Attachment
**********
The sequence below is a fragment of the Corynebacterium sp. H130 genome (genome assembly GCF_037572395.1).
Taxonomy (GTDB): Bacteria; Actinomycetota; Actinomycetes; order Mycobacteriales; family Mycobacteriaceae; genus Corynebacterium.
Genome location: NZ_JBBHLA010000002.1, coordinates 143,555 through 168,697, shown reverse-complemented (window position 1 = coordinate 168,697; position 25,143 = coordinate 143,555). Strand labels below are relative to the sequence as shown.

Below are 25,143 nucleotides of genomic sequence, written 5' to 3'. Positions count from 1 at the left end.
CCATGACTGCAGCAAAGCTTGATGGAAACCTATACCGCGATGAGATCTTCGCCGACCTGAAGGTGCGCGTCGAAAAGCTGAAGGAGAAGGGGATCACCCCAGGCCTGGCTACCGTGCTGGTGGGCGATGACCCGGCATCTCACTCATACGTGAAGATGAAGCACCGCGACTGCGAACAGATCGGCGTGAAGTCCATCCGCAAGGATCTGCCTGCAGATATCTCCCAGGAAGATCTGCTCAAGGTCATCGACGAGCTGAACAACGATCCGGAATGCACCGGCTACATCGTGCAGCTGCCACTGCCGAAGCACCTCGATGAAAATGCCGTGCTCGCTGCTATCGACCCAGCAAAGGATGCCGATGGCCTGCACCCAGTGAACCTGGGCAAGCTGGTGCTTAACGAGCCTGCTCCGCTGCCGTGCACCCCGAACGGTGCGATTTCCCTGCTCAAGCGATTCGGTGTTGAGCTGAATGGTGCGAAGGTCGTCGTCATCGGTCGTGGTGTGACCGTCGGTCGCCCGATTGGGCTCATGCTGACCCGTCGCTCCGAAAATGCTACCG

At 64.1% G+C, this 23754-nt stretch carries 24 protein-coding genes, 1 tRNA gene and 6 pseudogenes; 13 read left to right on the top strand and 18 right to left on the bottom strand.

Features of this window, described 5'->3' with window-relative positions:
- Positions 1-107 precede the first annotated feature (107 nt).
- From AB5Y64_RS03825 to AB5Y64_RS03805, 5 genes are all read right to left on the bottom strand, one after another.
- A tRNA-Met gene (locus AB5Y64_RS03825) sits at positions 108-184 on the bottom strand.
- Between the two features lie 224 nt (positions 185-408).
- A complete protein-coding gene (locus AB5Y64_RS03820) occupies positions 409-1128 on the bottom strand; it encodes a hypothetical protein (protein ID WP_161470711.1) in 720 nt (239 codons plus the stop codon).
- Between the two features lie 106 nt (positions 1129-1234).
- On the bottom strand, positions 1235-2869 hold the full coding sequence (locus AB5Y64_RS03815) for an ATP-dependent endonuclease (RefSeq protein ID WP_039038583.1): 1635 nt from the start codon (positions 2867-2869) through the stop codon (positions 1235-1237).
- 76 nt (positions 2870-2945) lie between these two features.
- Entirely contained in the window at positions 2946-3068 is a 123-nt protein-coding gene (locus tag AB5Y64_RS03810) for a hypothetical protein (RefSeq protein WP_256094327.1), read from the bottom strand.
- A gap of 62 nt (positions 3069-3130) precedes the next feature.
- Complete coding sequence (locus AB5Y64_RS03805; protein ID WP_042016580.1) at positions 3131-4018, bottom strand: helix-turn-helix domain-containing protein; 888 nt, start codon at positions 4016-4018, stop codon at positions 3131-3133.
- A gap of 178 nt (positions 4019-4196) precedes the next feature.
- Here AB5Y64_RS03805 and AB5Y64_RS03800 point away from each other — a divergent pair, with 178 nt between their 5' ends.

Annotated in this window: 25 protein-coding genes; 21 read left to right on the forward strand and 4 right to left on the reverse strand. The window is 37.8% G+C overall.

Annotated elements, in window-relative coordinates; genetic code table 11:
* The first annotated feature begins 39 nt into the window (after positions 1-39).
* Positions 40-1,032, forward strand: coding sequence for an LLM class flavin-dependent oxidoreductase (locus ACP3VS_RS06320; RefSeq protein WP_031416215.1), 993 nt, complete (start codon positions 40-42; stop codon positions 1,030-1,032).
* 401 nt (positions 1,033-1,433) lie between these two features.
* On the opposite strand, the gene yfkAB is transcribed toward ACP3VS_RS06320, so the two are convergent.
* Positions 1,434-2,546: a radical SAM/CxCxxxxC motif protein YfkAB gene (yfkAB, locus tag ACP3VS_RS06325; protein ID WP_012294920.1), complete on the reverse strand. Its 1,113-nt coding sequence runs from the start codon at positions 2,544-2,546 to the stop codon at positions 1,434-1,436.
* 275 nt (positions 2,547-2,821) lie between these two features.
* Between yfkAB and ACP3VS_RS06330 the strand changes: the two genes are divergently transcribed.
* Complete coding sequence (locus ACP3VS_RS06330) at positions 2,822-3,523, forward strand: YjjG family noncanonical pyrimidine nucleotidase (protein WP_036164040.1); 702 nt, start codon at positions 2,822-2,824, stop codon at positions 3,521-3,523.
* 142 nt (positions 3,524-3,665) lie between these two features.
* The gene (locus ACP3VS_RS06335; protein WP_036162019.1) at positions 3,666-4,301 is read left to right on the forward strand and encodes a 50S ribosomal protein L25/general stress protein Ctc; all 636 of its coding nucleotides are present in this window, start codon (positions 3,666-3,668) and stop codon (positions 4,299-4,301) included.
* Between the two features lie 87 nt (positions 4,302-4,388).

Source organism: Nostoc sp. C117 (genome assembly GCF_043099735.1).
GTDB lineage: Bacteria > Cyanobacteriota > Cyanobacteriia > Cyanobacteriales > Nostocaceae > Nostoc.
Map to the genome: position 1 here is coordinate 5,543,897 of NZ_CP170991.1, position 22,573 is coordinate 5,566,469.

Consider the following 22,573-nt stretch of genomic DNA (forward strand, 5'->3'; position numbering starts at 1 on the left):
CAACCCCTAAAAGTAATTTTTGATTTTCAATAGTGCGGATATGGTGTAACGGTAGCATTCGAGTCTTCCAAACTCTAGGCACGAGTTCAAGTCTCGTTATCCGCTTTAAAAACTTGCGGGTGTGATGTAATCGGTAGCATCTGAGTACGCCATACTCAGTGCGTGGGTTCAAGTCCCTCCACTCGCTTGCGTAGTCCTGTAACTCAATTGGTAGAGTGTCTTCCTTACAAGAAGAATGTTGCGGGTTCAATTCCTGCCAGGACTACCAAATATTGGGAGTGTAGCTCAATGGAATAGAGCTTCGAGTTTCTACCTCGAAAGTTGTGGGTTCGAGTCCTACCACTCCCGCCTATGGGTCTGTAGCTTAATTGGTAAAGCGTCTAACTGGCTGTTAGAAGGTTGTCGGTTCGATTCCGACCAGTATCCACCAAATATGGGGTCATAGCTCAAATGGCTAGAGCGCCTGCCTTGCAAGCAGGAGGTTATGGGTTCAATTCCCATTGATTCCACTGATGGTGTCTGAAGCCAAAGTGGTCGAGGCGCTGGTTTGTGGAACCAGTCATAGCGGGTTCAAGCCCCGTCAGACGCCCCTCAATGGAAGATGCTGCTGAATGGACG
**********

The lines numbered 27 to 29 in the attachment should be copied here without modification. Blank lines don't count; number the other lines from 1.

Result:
* Positions 1,434-2,546: a radical SAM/CxCxxxxC motif protein YfkAB gene (yfkAB, locus tag ACP3VS_RS06325; protein ID WP_012294920.1), complete on the reverse strand. Its 1,113-nt coding sequence runs from the start codon at positions 2,544-2,546 to the stop codon at positions 1,434-1,436.
* 275 nt (positions 2,547-2,821) lie between these two features.
* Between yfkAB and ACP3VS_RS06330 the strand changes: the two genes are divergently transcribed.